Fifth-grader aims to help others defend themselves against bullies


October 18, 2002|By Peg Adamarczyk | Peg Adamarczyk,SPECIAL TO THE SUN

WITH A BIT of knowledge and a few swift moves, a young Pasadena boy hopes to make the world a safer place for kids.

Ten-year-old Patrick McKay, son of Jim and Danielle McKay, has his strategy in place. Drawing on his martial arts experience, the fifth-grader is developing a nonaggressive self-defense class to help kids deal with bullies and other threatening situations.

"I really thought that I could share what I've learned to maybe help somebody else," Patrick said.

The class will feature a mix of information and audience participation tailored to the 7- to 15-year-old crowd.

"He came up with the idea after watching all of the stories about child abductions on the news a few months ago," his mother said. "Patrick was very upset that these kids didn't know how to defend themselves."

Patrick has a wealth of knowledge in martial arts. He has been studying tae kwon do for five years and holds a first-degree black belt. He is preparing for his second-degree testing at FreeState Martial Arts Training Center. He is a member of Team Destiny, a group of student athletes at the Millersville center, and also studies kung fu.

After talking with his parents and instructors at FreeState, Patrick began studying various self-defense tactics that kids could use to defuse a threatening situation.

"He really got involved in researching and doing the legwork necessary to get this class together, along with keeping up his grades at school and taking classes at FreeState," Jim McKay said.

Patrick's 7-year-old brother, Collin, also takes kung fu and is helping with the class.

The self-defense class should be ready to start early next year after a few tryout sessions.

"Several Boy Scout troops have expressed an interest in having Patrick present the class, and he wants to present it to his classmates at Jacobsville Elementary," Jim McKay said.

We'll keep you posted on this young boy's efforts to help keep others safe.

Haunted hallway

The music and drama departments of Northeast High School will again present the annual haunted hallway event from 6 to 10 tonight and 1 p.m. to 4 p.m. tomorrow.

Admission is $3.50 for ages 11 and up. Admission for children 10 and younger is $2.50.

The school is at 1121 Duvall Highway.

Information: 410-437-6400.

Craft fair

Community United Methodist Church, 8680 Fort Smallwood Road, will hold its annual indoor craft fair from 9 a.m. to 2 p.m. tomorrow.

Shoppers will find crafters selling handmade wood and ceramic pieces, babies and children's clothing, gift items and home decorations. The women of the church will have a "fancy table" featuring beautiful needlework items, and a flea market room will be stocked with donated second-hand treasures.

The luncheon menu will include homemade sandwiches, sodas, and desserts. Information: 410-255-1506.

Harvest bazaar

Galilee Lutheran Church, 4652 Mountain Road, will hold its harvest bazaar from 9 a.m. to 2 p.m. tomorrow.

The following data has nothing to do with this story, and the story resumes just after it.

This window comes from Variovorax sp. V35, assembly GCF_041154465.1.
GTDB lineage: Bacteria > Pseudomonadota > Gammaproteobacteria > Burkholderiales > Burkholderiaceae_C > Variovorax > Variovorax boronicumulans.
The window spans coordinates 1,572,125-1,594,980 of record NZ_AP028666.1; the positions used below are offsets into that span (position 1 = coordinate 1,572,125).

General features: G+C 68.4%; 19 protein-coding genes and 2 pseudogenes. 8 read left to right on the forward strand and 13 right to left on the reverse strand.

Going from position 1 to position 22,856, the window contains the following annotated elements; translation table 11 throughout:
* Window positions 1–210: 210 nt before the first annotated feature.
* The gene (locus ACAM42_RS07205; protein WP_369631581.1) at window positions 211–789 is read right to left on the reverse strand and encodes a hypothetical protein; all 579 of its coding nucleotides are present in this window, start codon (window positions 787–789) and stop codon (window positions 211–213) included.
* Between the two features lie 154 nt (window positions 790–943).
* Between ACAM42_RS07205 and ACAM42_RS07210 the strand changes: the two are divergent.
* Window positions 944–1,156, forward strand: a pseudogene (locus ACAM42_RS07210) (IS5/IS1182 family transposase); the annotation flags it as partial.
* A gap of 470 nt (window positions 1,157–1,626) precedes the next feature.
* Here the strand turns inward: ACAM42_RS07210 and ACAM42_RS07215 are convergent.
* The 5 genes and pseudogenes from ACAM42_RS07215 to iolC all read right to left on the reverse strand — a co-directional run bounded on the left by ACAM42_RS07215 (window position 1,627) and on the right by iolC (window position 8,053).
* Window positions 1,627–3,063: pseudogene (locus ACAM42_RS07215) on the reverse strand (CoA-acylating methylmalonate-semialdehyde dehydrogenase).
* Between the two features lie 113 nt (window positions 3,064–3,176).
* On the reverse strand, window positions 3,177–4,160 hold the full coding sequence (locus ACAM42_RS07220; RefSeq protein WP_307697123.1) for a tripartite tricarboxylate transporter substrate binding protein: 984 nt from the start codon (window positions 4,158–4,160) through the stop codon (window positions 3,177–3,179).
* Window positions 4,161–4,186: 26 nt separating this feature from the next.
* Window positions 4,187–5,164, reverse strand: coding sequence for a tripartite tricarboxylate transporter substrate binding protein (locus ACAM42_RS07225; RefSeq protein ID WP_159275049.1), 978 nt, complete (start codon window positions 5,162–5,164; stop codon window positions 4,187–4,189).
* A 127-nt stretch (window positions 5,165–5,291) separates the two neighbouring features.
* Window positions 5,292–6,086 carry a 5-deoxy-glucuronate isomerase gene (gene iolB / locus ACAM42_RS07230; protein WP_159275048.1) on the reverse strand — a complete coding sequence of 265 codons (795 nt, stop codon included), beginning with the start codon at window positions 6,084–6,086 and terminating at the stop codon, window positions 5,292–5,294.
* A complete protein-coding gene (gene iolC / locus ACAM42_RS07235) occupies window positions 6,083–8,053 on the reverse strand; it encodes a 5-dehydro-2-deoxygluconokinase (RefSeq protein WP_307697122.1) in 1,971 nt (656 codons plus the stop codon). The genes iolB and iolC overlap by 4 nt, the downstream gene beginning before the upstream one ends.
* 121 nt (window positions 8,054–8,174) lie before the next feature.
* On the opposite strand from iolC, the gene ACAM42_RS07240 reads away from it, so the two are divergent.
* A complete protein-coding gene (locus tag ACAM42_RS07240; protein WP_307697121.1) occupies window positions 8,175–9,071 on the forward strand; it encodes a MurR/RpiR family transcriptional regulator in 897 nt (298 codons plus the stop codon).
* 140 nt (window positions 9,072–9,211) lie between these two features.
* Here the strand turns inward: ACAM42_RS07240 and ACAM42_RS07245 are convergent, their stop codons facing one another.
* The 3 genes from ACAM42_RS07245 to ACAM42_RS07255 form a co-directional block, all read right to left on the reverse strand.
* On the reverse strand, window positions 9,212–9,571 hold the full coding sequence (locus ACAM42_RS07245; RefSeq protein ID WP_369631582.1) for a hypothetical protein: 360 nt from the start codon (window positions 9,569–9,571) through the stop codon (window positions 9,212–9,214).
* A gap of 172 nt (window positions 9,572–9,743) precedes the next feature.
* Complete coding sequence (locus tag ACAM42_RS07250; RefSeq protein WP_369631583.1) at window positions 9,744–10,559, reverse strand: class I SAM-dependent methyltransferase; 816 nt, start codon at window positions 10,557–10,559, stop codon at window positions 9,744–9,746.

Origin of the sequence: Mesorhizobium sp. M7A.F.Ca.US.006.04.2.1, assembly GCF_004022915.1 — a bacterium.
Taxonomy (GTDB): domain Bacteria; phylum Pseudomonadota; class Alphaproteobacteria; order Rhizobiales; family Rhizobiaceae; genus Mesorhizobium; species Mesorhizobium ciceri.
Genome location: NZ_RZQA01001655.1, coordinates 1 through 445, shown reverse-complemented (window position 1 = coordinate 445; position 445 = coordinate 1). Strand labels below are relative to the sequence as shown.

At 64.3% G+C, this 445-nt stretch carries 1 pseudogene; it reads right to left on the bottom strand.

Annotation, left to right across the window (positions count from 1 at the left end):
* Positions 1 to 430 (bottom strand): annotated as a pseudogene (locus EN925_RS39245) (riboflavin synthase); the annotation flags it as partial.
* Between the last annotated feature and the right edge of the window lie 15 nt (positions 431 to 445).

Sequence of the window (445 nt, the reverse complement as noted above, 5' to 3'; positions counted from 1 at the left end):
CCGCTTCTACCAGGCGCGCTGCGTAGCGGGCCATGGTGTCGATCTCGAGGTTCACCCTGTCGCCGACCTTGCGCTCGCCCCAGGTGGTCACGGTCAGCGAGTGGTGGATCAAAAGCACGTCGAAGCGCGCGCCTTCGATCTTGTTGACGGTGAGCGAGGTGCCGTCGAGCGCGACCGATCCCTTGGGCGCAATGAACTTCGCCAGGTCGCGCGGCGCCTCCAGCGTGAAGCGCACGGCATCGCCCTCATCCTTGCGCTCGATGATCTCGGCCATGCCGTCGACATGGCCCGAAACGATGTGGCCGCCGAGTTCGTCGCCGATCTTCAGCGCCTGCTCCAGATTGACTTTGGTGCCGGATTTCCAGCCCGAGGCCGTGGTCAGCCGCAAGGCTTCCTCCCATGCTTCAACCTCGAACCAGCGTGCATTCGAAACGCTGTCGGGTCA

The bazaar will feature crafts, baked goods, jewelry, plants and a country store packed with fall decorating items. There will be clowns, face painting and games for children. Hungry shoppers can dine on barbecue chicken, homemade crab soup, chili, hot dogs or salads.

Information: 410-255-8236.

Health fair, fall festival

Pasadena United Methodist Church, 61 Ritchie Highway, invites the community to its fifth annual health fair from 11 a.m. to 2 p.m. Sunday.

The Harbor Life Course Center will provide information on women's health and offer screenings. Low-cost flu shots will be available for high-risk individuals and anyone 60 or older who has a chronic medical condition such as asthma, diabetes, kidney disease or a weakened immune system.

North Arundel Hospital representatives will offer cholesterol checks and health screenings. Educational materials will be available on colon cancer, mental health and other topics. Information about the hospital's new wound center will be featured.

Representatives of several complementary medicine practices -- including herb therapy, acupuncture, chiropractic care, magnetic therapy and massage -- will offer consultations, displays and demonstrations.

The county Police Department will give information on senior safety and the Stranger Danger program for children.

Kids can watch the "Eddie Eagle" gun safety video.

Door prizes will be awarded.

Tomorrow, the church will hold its harvest festival. The day will begin at 7 a.m., when a flea market opens. From 9 a.m. to 2 p.m., the festival will feature face painting and children's games, homemade baked goods, mums, and pit beef sandwiches.

Information on both events: 410-647-3090.

Fire company events

Lake Shore Volunteer Fire Company invites the community to coming events at its fire hall, 4498 Mountain Road.

An all-you-can-eat shrimp feast will be held from 7 p.m. to midnight Oct. 26. Tickets are $25. The menu features fried and steamed shrimp, shrimp bisque, pit-roasted beef, ham, turkey, sausage, peppers, assorted salads, cheese and vegetable trays, desserts, beer and sodas.

A haunted dance for children ages 8 to 12 will be held from 6:30 p.m. to 10:30 p.m. Oct. 25. The cost is $5.

Information for the meal or dance: 410-255-0395 or 410-360- 5575.

The company will also hold a bull and oyster roast from 7 p.m. to midnight Nov. 16. The cost is $25 and includes food. Messenger will perform rock 'n' roll music.

Information for the roast: 410- 315-8166.

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